The Parramatta River and the Burramattagal, a clan of the Darug who first settled along the river in this area, have a long and complex connection that has existed for thousands of years. The word Burramatta is believed to have been derived from the Aboriginal word for “head of the river” or “place where the eels lie down".
The Parramatta River, associated wetlands and its surrounds provided the Burramattagal with a transportation highway to conduct trade with neighbouring clans, a rich source of food, like fish or eel, as well as the plants and animals that flourished along its banks.
Parramatta was also a meeting place where traditional practices could be conducted, where stories from the Dreaming were told and interwoven into the vibrant daily life of this ancient culture.
The Darug language is a living language that is commonly referred to as the Sydney language group. It is the traditional language of the Darug, and therefore, of the Burramattagal. Below are some Darug words for you to learn.
Badu - water
Baludarri – leatherjacket, fish
Burra – eel
Budyari mullinawul – good morning
Dingu - Dingo
Djubi – sugar glider
Gadial – smoke
Gili – flame, light
Gulgadya - grasstree
Nura – country, place
Nuwi – canoe
Warami - hello
Yanada - moon
Parramatta, founded in 1788, is the second oldest settlement in Australia with early settlers attracted by the fertile soil and vast open agricultural lands. Originally it was known as Rose Hill, in honour of George Rose, Secretary to the British Treasury. The Darug people knew the area as Baramada or Burramatta. In 1791 Governor Arthur Phillip renamed it Parramatta.
Parramatta was founded to help supply food to the new colony. Its location, at the furthest point along the Parramatta River where it became freshwater, which made it useful for farming, was both strategic and planned. Parramatta’s oldest formed street, George Street, was laid out to lead from the wharf to Government House and was originally lined with small, vernacular convict huts. Other streets, Macquarie and Church, soon followed and additional buildings were erected to service the growing colonial settlement, which included store buildings, a granary, and military barracks.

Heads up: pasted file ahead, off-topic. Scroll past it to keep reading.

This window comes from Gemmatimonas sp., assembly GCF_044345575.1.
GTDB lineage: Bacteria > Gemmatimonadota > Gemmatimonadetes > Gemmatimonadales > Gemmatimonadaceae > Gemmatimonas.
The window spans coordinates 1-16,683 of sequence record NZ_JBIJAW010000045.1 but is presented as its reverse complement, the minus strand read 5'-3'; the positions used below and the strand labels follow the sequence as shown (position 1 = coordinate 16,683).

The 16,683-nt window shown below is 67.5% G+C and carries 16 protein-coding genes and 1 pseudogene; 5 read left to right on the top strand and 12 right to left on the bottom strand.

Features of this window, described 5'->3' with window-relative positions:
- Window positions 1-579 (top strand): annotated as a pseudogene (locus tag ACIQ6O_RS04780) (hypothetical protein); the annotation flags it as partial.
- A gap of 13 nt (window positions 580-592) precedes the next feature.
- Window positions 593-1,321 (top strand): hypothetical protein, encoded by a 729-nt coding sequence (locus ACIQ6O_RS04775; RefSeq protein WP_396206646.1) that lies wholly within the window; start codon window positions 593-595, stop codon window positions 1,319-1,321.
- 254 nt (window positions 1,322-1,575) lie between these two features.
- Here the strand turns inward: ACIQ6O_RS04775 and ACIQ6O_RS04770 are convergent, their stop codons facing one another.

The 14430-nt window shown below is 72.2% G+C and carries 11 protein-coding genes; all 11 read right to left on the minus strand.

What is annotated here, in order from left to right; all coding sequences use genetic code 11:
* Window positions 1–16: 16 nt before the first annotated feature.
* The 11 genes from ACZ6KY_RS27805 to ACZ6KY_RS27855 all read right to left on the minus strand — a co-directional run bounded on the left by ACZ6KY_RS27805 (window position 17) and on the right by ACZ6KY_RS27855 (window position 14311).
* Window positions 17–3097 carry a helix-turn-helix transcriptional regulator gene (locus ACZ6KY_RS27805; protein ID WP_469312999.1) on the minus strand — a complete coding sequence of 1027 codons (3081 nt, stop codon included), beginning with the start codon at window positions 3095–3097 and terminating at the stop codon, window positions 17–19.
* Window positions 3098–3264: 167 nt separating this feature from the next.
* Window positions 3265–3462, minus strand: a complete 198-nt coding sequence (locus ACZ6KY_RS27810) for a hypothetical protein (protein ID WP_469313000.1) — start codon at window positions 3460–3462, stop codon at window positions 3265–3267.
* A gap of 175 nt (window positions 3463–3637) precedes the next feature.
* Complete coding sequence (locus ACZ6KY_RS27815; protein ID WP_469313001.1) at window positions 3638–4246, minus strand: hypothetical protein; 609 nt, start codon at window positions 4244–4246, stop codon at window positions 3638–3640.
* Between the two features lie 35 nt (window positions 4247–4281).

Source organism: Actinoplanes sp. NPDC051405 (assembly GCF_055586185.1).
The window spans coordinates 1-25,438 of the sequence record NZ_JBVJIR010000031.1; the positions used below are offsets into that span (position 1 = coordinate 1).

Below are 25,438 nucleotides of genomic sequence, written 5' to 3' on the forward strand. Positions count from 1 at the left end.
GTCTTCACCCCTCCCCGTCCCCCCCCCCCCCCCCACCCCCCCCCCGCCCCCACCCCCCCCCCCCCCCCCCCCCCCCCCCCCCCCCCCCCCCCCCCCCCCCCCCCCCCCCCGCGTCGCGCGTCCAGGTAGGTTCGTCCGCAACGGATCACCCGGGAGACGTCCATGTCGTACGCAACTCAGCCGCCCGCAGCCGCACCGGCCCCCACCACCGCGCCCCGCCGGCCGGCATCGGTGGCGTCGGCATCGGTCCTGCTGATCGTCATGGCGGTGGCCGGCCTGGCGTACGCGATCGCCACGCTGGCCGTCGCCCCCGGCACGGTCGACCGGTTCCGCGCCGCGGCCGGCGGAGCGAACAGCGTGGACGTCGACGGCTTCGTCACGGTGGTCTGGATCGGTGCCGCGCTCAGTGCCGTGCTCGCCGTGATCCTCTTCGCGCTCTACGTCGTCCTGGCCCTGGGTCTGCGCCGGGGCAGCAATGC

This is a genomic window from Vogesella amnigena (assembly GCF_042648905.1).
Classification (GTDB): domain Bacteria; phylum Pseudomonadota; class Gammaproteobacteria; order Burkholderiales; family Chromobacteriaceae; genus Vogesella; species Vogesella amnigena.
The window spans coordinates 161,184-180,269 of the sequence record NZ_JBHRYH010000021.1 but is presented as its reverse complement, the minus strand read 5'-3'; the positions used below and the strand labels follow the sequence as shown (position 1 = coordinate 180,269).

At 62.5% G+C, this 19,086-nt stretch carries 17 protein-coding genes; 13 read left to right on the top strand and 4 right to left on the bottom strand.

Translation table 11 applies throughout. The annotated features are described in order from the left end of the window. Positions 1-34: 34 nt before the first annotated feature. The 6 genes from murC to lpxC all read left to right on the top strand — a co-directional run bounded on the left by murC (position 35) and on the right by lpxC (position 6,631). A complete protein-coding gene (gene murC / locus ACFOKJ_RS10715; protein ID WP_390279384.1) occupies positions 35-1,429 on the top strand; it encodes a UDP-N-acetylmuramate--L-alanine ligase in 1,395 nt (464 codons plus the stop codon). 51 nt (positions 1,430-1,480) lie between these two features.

The landscape was also irrevocably altered in the name of progress. Trees were felled, land was cleared, and the wetlands and river frontage were taken over by the new colonists, displacing the traditional people from their lands and their food source and natural resources.
The Frontier Wars
Pemulwuy features significantly in the history of the area and was a major figure in the ‘Battle of Parramatta’. In 1792 Pemulwuy led a series of raids in which huts were burnt, crops were stolen, and colonial travellers were targeted for attack. These raids were conducted to try and stop the spread of large farming settlements within the traditional lands of the Bidjigal. The Bidjigal were trying to survive.
The ‘Battle of Parramatta’ involved about 100 Aboriginal warriors who marched on the colonial settlement of Parramatta threatening to kill anyone who stood in their way. Soldiers retaliated with gunfire and at least five of the warriors were killed and many were injured, including Pemulwuy. Pemulwuy, however, escaped surviving this confrontation.
This was not the end of the conflict and many more confrontations occurred, with many injustices inflicted not only against the Bidjigal, but all Traditional Custodians.
Inspiringly today, Parramatta continues to be a place of connections. Connections between people, place, history and cultural values. It is a place with a rich and shared history – past, present and as we travel into the future.